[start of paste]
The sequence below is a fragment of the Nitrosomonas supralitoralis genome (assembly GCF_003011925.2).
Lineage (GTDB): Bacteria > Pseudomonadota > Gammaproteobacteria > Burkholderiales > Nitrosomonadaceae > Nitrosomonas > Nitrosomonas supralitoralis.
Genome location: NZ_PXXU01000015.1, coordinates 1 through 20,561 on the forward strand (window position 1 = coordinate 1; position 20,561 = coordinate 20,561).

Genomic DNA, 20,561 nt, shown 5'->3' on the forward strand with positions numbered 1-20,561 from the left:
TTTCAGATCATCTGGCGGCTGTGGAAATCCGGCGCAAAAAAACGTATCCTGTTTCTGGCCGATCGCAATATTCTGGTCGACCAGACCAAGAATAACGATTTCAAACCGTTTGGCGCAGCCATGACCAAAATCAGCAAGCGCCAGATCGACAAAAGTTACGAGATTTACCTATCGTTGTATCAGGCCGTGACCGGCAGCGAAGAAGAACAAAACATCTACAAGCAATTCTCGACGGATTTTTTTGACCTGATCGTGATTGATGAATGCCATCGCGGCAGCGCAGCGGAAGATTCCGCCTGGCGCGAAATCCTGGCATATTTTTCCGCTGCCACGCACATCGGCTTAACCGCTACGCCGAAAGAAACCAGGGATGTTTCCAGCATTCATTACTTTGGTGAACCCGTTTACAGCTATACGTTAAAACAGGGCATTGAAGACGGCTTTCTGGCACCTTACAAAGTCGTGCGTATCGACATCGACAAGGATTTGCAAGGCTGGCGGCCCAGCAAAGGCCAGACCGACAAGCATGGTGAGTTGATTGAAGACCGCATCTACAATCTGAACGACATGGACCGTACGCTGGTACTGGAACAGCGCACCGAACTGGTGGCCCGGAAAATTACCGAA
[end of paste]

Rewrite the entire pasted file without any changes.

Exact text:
The sequence below is a fragment of the Nitrosomonas supralitoralis genome (assembly GCF_003011925.2).
Lineage (GTDB): Bacteria > Pseudomonadota > Gammaproteobacteria > Burkholderiales > Nitrosomonadaceae > Nitrosomonas > Nitrosomonas supralitoralis.
Genome location: NZ_PXXU01000015.1, coordinates 1 through 20,561 on the forward strand (window position 1 = coordinate 1; position 20,561 = coordinate 20,561).

Genomic DNA, 20,561 nt, shown 5'->3' on the forward strand with positions numbered 1-20,561 from the left:
TTTCAGATCATCTGGCGGCTGTGGAAATCCGGCGCAAAAAAACGTATCCTGTTTCTGGCCGATCGCAATATTCTGGTCGACCAGACCAAGAATAACGATTTCAAACCGTTTGGCGCAGCCATGACCAAAATCAGCAAGCGCCAGATCGACAAAAGTTACGAGATTTACCTATCGTTGTATCAGGCCGTGACCGGCAGCGAAGAAGAACAAAACATCTACAAGCAATTCTCGACGGATTTTTTTGACCTGATCGTGATTGATGAATGCCATCGCGGCAGCGCAGCGGAAGATTCCGCCTGGCGCGAAATCCTGGCATATTTTTCCGCTGCCACGCACATCGGCTTAACCGCTACGCCGAAAGAAACCAGGGATGTTTCCAGCATTCATTACTTTGGTGAACCCGTTTACAGCTATACGTTAAAACAGGGCATTGAAGACGGCTTTCTGGCACCTTACAAAGTCGTGCGTATCGACATCGACAAGGATTTGCAAGGCTGGCGGCCCAGCAAAGGCCAGACCGACAAGCATGGTGAGTTGATTGAAGACCGCATCTACAATCTGAACGACATGGACCGTACGCTGGTACTGGAACAGCGCACCGAACTGGTGGCCCGGAAAATTACCGAA